DUBAI //The son of the Serbian pilot blamed for an Air India crash in Mangalore that killed 158 people has called for the accident investigation to be reopened, and vows to clear his father's name.
Alexander Glusica, 26, said that investigators, while preparing the report that found his father negligent, had not considered what he claims are inadequate safety measures at Mangalore Airport. He has asked Air India to look into the airport's safety and other possible causes of the crash.
"I find it quite necessary to resolve the whole situation and to present our father to the public in the way that he really was, and not in the way he was described in the official report and in the media," said Mr Glusica, of Belgrade, who is also a pilot.
"The only aim of the report was, from the beginning of the investigation, to put the blame on my father. The crucial point in the report is how unsafe the Mangalore Airport is."
The ill-fated Air India Express flight had been travelling from Dubai to Mangalore when it overshot the runway and crashed at Mangalore Airport on May 22, 2010. Only eight people survived.
A court of inquiry appointed by the Indian government found Capt Zlatko Glusica responsible for the crash, saying that he had been sleeping for most of the flight and woke up disoriented when the aircraft was about to land.
The report said the captain, who died in the crash, had been sleeping in his seat for about an hour and 40 minutes during the flight, and that sleep inertia might have clouded his judgement.
However, his son pointed out that the aircraft caught fire after crashing into the instrument landing system at the end of the runway. He believes positioning the system in such a place was partly to blame for the disaster.
"The location of the non-frangible structure at this point is forbidden by every international aviation regulation," Mr Glusica said. "The access roads to the crash site are also in very bad condition. That is why the fire rescue operators failed to reach and contain the fire in a reasonable time."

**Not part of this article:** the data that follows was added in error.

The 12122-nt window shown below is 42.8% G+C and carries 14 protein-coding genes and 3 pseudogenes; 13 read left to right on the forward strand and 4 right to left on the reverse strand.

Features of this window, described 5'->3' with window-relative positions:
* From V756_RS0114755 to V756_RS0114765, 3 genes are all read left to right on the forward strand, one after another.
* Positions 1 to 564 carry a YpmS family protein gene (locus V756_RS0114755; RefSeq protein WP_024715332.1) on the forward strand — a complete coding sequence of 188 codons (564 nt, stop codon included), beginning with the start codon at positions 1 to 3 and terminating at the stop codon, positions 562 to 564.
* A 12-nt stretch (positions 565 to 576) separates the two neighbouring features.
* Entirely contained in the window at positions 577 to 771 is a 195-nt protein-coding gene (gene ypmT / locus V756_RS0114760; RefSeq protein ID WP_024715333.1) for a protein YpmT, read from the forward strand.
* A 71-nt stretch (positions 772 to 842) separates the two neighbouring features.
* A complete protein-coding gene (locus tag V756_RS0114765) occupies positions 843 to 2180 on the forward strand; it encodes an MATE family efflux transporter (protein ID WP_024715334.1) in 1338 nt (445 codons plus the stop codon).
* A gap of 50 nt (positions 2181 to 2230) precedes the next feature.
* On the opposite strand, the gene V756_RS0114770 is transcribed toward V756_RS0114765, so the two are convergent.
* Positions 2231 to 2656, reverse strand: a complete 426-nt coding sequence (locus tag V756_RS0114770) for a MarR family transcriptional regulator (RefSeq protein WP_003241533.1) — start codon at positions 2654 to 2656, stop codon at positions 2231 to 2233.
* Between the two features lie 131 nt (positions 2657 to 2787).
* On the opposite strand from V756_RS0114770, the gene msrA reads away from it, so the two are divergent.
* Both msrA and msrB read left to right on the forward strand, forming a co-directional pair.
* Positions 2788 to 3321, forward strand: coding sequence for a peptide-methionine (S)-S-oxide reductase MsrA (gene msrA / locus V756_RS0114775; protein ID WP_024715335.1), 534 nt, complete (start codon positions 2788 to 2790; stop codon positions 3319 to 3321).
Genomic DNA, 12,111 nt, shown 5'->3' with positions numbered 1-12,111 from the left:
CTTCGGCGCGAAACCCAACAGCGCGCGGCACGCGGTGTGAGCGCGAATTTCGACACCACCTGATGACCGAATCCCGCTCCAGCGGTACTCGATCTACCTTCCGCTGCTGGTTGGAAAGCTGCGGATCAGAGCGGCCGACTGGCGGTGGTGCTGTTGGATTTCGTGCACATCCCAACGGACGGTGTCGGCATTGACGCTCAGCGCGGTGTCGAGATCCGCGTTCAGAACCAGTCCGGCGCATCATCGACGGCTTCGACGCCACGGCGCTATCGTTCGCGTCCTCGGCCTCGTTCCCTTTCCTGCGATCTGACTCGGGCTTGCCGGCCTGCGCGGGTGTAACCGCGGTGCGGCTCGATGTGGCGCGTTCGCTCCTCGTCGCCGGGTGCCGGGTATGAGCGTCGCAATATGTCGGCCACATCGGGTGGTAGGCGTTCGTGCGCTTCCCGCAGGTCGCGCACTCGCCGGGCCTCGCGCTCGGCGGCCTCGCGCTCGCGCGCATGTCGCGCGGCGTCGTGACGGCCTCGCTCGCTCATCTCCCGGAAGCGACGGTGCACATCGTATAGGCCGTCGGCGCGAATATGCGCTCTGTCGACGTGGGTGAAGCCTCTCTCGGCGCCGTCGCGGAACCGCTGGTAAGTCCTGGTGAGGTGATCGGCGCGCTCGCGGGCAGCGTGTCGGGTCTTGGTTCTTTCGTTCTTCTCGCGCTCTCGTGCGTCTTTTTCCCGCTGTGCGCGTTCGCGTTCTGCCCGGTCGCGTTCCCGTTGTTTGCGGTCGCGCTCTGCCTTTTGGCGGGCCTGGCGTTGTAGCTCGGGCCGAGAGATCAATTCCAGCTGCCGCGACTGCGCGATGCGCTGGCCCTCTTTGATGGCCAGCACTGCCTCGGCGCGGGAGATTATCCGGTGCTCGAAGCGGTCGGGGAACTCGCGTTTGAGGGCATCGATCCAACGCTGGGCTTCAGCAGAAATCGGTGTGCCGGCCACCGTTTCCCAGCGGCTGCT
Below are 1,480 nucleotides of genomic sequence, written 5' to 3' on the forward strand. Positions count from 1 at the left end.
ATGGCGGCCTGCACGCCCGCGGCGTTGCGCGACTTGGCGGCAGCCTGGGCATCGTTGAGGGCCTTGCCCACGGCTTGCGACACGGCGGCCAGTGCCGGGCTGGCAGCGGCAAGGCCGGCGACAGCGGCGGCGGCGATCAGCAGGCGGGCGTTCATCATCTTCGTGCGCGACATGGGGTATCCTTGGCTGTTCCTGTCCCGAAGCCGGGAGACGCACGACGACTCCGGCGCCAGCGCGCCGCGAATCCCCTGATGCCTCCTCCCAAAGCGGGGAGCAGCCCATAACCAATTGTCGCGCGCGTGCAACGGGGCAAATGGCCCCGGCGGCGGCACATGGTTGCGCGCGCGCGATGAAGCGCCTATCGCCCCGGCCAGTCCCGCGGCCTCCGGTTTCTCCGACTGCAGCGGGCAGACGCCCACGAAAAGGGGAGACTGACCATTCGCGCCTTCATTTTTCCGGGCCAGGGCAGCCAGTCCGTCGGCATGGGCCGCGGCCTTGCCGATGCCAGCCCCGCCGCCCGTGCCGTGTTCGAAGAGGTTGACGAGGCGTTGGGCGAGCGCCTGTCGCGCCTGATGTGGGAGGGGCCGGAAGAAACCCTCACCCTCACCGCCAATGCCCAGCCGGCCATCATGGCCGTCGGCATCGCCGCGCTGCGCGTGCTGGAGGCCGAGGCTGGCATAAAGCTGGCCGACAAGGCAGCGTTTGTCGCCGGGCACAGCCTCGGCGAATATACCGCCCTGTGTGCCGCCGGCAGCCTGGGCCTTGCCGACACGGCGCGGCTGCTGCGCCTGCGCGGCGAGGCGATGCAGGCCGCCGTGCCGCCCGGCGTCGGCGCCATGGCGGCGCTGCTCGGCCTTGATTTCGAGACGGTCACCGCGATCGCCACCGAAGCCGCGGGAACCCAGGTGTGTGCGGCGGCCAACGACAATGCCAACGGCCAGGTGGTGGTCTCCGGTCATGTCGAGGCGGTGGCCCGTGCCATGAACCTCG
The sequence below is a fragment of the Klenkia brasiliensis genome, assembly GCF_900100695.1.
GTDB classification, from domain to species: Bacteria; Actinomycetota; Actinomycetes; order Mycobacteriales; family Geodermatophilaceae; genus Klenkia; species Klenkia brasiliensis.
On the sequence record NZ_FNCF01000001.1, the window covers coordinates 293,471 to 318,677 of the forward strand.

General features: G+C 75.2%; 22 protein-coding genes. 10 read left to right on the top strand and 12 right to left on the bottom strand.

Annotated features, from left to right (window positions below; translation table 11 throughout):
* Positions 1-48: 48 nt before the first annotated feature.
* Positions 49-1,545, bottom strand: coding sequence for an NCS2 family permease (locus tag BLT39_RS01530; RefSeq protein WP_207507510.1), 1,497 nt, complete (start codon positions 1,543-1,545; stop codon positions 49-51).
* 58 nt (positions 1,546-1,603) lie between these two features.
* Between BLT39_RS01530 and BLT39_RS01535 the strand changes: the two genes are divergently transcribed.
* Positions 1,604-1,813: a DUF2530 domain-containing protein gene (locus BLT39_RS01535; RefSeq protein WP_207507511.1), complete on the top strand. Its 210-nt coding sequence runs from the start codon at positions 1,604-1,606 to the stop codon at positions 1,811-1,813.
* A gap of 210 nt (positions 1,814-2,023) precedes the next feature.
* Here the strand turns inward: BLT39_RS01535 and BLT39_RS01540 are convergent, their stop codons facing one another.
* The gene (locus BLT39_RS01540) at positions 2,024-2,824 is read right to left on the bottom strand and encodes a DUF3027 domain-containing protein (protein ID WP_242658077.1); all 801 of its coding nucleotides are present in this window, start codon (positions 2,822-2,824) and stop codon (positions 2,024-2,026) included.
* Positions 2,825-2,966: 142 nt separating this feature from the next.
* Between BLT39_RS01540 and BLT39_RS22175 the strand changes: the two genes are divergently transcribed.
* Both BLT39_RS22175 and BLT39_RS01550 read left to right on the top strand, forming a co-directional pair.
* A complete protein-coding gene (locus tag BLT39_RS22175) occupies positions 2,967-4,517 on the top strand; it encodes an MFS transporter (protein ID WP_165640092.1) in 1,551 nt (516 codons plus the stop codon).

Mr Glusica said that he and some colleagues of his late father had prepared a list of arguments against the court of inquiry report.
"These are only a few remarks among those from the report which give a clue about how hazardous the Mangalore runway is. Having that in mind, it is more than necessary to reopen the investigation, all in the aim of preventing another disaster from happening once more," he said. "We will forward a letter to Air India asking for an explanation as to why our father is being held responsible for the crash even though there were a lot of other issues that caused the accident."
Mr Glusica said he would take the matter to court.
"Our plan is to file a lawsuit against them in order to clear our father's name that they so intentionally wanted to abuse."
However, an Air India spokesman based in New Delhi said the court of inquiry's findings could not be disputed.
"He has been making these claims for a long time, and as an airline we have no comment except that the court of inquiry is a legal committee set up by the government and has done detailed work on the accident," the spokesman said.
The spokesman said Air India had contacted the family regarding the crash, despite Mr Glusica's denial that it had ever done so.
Mr Glusica said his father had been an employee of Air India since 2008, and that he had three children - himself and his two sisters.
One of the sisters, Merima, wrote a poem in honour of their father. She wrote:
"What can we do when winter comes with the beautiful snowflakes? Lonely, we will walk down the street, looking into your windows …
"The lights will be off. We know there's no one there since a long time ago. Only darkness … Tears in my eyes, that's all that will remain … May your wings be light, my angel."
"We miss our father so much," Mr Glusica said. "He was such a wonderful and caring human being. We love him."